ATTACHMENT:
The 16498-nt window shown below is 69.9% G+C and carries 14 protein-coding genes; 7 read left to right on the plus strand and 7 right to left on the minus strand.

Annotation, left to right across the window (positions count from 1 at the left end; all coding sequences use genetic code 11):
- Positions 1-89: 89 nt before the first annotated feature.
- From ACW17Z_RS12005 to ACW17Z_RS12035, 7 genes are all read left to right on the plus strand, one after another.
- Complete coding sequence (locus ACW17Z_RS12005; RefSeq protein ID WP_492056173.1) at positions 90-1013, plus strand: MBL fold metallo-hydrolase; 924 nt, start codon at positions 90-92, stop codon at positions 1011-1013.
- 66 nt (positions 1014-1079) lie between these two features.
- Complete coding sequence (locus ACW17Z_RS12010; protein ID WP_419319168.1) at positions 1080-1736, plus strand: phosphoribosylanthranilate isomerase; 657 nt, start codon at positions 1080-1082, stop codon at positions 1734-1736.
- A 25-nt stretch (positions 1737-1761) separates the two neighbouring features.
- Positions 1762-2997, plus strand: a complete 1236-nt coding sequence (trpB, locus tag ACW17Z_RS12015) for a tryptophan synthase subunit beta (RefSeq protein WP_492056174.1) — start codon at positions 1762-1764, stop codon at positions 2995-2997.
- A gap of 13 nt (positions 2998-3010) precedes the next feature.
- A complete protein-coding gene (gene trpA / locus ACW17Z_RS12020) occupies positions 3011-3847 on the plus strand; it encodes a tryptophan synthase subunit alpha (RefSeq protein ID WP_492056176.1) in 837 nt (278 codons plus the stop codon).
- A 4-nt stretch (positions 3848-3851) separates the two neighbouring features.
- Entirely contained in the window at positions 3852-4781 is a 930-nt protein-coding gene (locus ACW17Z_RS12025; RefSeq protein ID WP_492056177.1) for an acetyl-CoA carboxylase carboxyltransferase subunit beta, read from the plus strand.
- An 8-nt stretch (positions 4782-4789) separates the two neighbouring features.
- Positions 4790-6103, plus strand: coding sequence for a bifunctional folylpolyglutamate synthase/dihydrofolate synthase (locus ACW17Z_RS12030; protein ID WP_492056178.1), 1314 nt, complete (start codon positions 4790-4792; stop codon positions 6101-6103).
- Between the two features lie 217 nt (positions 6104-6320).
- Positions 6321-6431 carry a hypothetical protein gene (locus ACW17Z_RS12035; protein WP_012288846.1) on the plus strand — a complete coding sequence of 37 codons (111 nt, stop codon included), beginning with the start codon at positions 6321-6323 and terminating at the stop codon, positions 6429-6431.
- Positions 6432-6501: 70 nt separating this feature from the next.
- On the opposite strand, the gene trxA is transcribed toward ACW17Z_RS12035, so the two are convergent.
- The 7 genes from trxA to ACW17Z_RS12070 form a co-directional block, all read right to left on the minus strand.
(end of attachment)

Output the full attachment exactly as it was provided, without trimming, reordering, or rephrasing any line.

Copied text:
The 16498-nt window shown below is 69.9% G+C and carries 14 protein-coding genes; 7 read left to right on the plus strand and 7 right to left on the minus strand.

Annotation, left to right across the window (positions count from 1 at the left end; all coding sequences use genetic code 11):
- Positions 1-89: 89 nt before the first annotated feature.
- From ACW17Z_RS12005 to ACW17Z_RS12035, 7 genes are all read left to right on the plus strand, one after another.
- Complete coding sequence (locus ACW17Z_RS12005; RefSeq protein ID WP_492056173.1) at positions 90-1013, plus strand: MBL fold metallo-hydrolase; 924 nt, start codon at positions 90-92, stop codon at positions 1011-1013.
- 66 nt (positions 1014-1079) lie between these two features.
- Complete coding sequence (locus ACW17Z_RS12010; protein ID WP_419319168.1) at positions 1080-1736, plus strand: phosphoribosylanthranilate isomerase; 657 nt, start codon at positions 1080-1082, stop codon at positions 1734-1736.
- A 25-nt stretch (positions 1737-1761) separates the two neighbouring features.
- Positions 1762-2997, plus strand: a complete 1236-nt coding sequence (trpB, locus tag ACW17Z_RS12015) for a tryptophan synthase subunit beta (RefSeq protein WP_492056174.1) — start codon at positions 1762-1764, stop codon at positions 2995-2997.
- A gap of 13 nt (positions 2998-3010) precedes the next feature.
- A complete protein-coding gene (gene trpA / locus ACW17Z_RS12020) occupies positions 3011-3847 on the plus strand; it encodes a tryptophan synthase subunit alpha (RefSeq protein ID WP_492056176.1) in 837 nt (278 codons plus the stop codon).
- A 4-nt stretch (positions 3848-3851) separates the two neighbouring features.
- Entirely contained in the window at positions 3852-4781 is a 930-nt protein-coding gene (locus ACW17Z_RS12025; RefSeq protein ID WP_492056177.1) for an acetyl-CoA carboxylase carboxyltransferase subunit beta, read from the plus strand.
- An 8-nt stretch (positions 4782-4789) separates the two neighbouring features.
- Positions 4790-6103, plus strand: coding sequence for a bifunctional folylpolyglutamate synthase/dihydrofolate synthase (locus ACW17Z_RS12030; protein ID WP_492056178.1), 1314 nt, complete (start codon positions 4790-4792; stop codon positions 6101-6103).
- Between the two features lie 217 nt (positions 6104-6320).
- Positions 6321-6431 carry a hypothetical protein gene (locus ACW17Z_RS12035; protein WP_012288846.1) on the plus strand — a complete coding sequence of 37 codons (111 nt, stop codon included), beginning with the start codon at positions 6321-6323 and terminating at the stop codon, positions 6429-6431.
- Positions 6432-6501: 70 nt separating this feature from the next.
- On the opposite strand, the gene trxA is transcribed toward ACW17Z_RS12035, so the two are convergent.
- The 7 genes from trxA to ACW17Z_RS12070 form a co-directional block, all read right to left on the minus strand.